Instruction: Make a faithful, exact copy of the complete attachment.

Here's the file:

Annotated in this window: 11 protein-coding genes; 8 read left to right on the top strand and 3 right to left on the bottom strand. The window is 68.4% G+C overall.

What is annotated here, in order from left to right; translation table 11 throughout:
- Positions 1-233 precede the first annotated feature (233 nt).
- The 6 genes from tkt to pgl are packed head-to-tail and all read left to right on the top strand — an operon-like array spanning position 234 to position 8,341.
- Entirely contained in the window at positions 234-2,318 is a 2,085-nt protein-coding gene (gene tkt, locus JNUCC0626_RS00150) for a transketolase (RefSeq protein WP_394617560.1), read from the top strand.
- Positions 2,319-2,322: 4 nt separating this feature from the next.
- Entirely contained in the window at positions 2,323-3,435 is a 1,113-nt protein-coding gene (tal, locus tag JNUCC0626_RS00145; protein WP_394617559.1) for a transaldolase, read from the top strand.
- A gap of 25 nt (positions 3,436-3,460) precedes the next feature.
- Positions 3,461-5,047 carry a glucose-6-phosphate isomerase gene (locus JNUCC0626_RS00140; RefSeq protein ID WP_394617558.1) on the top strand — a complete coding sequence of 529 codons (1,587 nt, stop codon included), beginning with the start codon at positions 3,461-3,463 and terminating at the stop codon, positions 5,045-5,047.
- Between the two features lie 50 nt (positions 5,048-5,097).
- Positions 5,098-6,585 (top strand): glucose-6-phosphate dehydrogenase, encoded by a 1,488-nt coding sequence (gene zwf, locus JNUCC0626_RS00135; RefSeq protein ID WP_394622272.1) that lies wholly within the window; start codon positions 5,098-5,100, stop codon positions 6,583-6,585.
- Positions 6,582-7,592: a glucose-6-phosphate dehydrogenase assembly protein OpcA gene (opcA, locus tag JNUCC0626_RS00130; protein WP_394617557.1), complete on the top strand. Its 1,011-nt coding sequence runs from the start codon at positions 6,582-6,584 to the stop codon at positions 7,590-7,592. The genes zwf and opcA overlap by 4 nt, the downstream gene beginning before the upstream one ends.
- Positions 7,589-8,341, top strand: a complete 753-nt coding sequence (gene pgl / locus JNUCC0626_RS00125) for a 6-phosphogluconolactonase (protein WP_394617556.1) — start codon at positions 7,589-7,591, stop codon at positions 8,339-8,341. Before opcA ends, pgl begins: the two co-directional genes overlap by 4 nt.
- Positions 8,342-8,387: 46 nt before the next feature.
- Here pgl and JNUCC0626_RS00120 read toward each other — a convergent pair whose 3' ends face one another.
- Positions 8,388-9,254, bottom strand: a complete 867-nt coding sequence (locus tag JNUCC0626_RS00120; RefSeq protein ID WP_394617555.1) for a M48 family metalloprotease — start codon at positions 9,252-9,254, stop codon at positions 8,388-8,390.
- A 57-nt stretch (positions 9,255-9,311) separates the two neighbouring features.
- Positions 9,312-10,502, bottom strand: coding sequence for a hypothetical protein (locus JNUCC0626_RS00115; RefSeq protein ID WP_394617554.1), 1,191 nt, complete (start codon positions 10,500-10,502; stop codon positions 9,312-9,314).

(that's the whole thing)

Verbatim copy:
Annotated in this window: 11 protein-coding genes; 8 read left to right on the top strand and 3 right to left on the bottom strand. The window is 68.4% G+C overall.

What is annotated here, in order from left to right; translation table 11 throughout:
- Positions 1-233 precede the first annotated feature (233 nt).
- The 6 genes from tkt to pgl are packed head-to-tail and all read left to right on the top strand — an operon-like array spanning position 234 to position 8,341.
- Entirely contained in the window at positions 234-2,318 is a 2,085-nt protein-coding gene (gene tkt, locus JNUCC0626_RS00150) for a transketolase (RefSeq protein WP_394617560.1), read from the top strand.
- Positions 2,319-2,322: 4 nt separating this feature from the next.
- Entirely contained in the window at positions 2,323-3,435 is a 1,113-nt protein-coding gene (tal, locus tag JNUCC0626_RS00145; protein WP_394617559.1) for a transaldolase, read from the top strand.
- A gap of 25 nt (positions 3,436-3,460) precedes the next feature.
- Positions 3,461-5,047 carry a glucose-6-phosphate isomerase gene (locus JNUCC0626_RS00140; RefSeq protein ID WP_394617558.1) on the top strand — a complete coding sequence of 529 codons (1,587 nt, stop codon included), beginning with the start codon at positions 3,461-3,463 and terminating at the stop codon, positions 5,045-5,047.
- Between the two features lie 50 nt (positions 5,048-5,097).
- Positions 5,098-6,585 (top strand): glucose-6-phosphate dehydrogenase, encoded by a 1,488-nt coding sequence (gene zwf, locus JNUCC0626_RS00135; RefSeq protein ID WP_394622272.1) that lies wholly within the window; start codon positions 5,098-5,100, stop codon positions 6,583-6,585.
- Positions 6,582-7,592: a glucose-6-phosphate dehydrogenase assembly protein OpcA gene (opcA, locus tag JNUCC0626_RS00130; protein WP_394617557.1), complete on the top strand. Its 1,011-nt coding sequence runs from the start codon at positions 6,582-6,584 to the stop codon at positions 7,590-7,592. The genes zwf and opcA overlap by 4 nt, the downstream gene beginning before the upstream one ends.
- Positions 7,589-8,341, top strand: a complete 753-nt coding sequence (gene pgl / locus JNUCC0626_RS00125) for a 6-phosphogluconolactonase (protein WP_394617556.1) — start codon at positions 7,589-7,591, stop codon at positions 8,339-8,341. Before opcA ends, pgl begins: the two co-directional genes overlap by 4 nt.
- Positions 8,342-8,387: 46 nt before the next feature.
- Here pgl and JNUCC0626_RS00120 read toward each other — a convergent pair whose 3' ends face one another.
- Positions 8,388-9,254, bottom strand: a complete 867-nt coding sequence (locus tag JNUCC0626_RS00120; RefSeq protein ID WP_394617555.1) for a M48 family metalloprotease — start codon at positions 9,252-9,254, stop codon at positions 8,388-8,390.
- A 57-nt stretch (positions 9,255-9,311) separates the two neighbouring features.
- Positions 9,312-10,502, bottom strand: coding sequence for a hypothetical protein (locus JNUCC0626_RS00115; RefSeq protein ID WP_394617554.1), 1,191 nt, complete (start codon positions 10,500-10,502; stop codon positions 9,312-9,314).